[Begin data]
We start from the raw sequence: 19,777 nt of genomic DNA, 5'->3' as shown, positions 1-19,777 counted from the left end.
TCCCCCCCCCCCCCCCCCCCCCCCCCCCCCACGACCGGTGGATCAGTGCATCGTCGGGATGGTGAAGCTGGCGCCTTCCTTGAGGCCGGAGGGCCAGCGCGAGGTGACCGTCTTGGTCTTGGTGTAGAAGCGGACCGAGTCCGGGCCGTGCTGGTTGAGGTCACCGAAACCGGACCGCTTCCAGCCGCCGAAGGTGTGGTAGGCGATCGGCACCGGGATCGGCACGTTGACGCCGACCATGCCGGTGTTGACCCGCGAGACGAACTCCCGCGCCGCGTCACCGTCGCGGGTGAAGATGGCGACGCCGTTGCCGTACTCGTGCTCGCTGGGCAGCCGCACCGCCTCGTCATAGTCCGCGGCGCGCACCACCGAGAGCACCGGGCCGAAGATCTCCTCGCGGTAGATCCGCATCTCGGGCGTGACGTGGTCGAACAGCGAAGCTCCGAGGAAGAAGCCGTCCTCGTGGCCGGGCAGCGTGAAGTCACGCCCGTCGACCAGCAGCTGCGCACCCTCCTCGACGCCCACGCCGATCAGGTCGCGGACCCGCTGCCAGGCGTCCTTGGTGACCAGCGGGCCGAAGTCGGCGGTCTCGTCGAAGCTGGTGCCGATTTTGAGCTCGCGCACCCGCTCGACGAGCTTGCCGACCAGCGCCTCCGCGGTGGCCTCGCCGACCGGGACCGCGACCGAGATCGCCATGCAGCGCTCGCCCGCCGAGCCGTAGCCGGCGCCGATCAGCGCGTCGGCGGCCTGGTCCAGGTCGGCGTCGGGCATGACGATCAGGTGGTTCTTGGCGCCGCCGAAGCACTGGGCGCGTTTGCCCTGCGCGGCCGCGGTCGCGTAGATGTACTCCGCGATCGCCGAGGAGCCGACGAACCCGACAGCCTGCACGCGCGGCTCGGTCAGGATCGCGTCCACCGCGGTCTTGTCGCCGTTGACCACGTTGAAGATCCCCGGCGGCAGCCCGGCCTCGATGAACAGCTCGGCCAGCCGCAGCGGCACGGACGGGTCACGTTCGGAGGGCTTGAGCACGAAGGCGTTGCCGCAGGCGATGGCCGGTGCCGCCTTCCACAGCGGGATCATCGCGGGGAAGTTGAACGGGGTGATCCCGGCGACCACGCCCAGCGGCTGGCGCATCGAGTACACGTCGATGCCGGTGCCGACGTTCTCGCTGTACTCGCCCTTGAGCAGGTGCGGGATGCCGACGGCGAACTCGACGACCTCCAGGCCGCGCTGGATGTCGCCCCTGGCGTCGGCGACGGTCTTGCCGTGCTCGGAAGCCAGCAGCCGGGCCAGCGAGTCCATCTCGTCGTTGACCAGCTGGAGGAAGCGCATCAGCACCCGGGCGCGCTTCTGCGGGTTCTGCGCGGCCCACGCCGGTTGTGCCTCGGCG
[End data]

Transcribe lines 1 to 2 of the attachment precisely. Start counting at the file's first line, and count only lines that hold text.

We start from the raw sequence: 19,777 nt of genomic DNA, 5'->3' as shown, positions 1-19,777 counted from the left end.
TCCCCCCCCCCCCCCCCCCCCCCCCCCCCCACGACCGGTGGATCAGTGCATCGTCGGGATGGTGAAGCTGGCGCCTTCCTTGAGGCCGGAGGGCCAGCGCGAGGTGACCGTCTTGGTCTTGGTGTAGAAGCGGACCGAGTCCGGGCCGTGCTGGTTGAGGTCACCGAAACCGGACCGCTTCCAGCCGCCGAAGGTGTGGTAGGCGATCGGCACCGGGATCGGCACGTTGACGCCGACCATGCCGGTGTTGACCCGCGAGACGAACTCCCGCGCCGCGTCACCGTCGCGGGTGAAGATGGCGACGCCGTTGCCGTACTCGTGCTCGCTGGGCAGCCGCACCGCCTCGTCATAGTCCGCGGCGCGCACCACCGAGAGCACCGGGCCGAAGATCTCCTCGCGGTAGATCCGCATCTCGGGCGTGACGTGGTCGAACAGCGAAGCTCCGAGGAAGAAGCCGTCCTCGTGGCCGGGCAGCGTGAAGTCACGCCCGTCGACCAGCAGCTGCGCACCCTCCTCGACGCCCACGCCGATCAGGTCGCGGACCCGCTGCCAGGCGTCCTTGGTGACCAGCGGGCCGAAGTCGGCGGTCTCGTCGAAGCTGGTGCCGATTTTGAGCTCGCGCACCCGCTCGACGAGCTTGCCGACCAGCGCCTCCGCGGTGGCCTCGCCGACCGGGACCGCGACCGAGATCGCCATGCAGCGCTCGCCCGCCGAGCCGTAGCCGGCGCCGATCAGCGCGTCGGCGGCCTGGTCCAGGTCGGCGTCGGGCATGACGATCAGGTGGTTCTTGGCGCCGCCGAAGCACTGGGCGCGTTTGCCCTGCGCGGCCGCGGTCGCGTAGATGTACTCCGCGATCGCCGAGGAGCCGACGAACCCGACAGCCTGCACGCGCGGCTCGGTCAGGATCGCGTCCACCGCGGTCTTGTCGCCGTTGACCACGTTGAAGATCCCCGGCGGCAGCCCGGCCTCGATGAACAGCTCGGCCAGCCGCAGCGGCACGGACGGGTCACGTTCGGAGGGCTTGAGCACGAAGGCGTTGCCGCAGGCGATGGCCGGTGCCGCCTTCCACAGCGGGATCATCGCGGGGAAGTTGAACGGGGTGATCCCGGCGACCACGCCCAGCGGCTGGCGCATCGAGTACACGTCGATGCCGGTGCCGACGTTCTCGCTGTACTCGCCCTTGAGCAGGTGCGGGATGCCGACGGCGAACTCGACGACCTCCAGGCCGCGCTGGATGTCGCCCCTGGCGTCGGCGACGGTCTTGCCGTGCTCGGAAGCCAGCAGCCGGGCCAGCGAGTCCATCTCGTCGTTGACCAGCTGGAGGAAGCGCATCAGCACCCGGGCGCGCTTCTGCGGGTTCTGCGCGGCCCACGCCGGTTGTGCCTCGGCG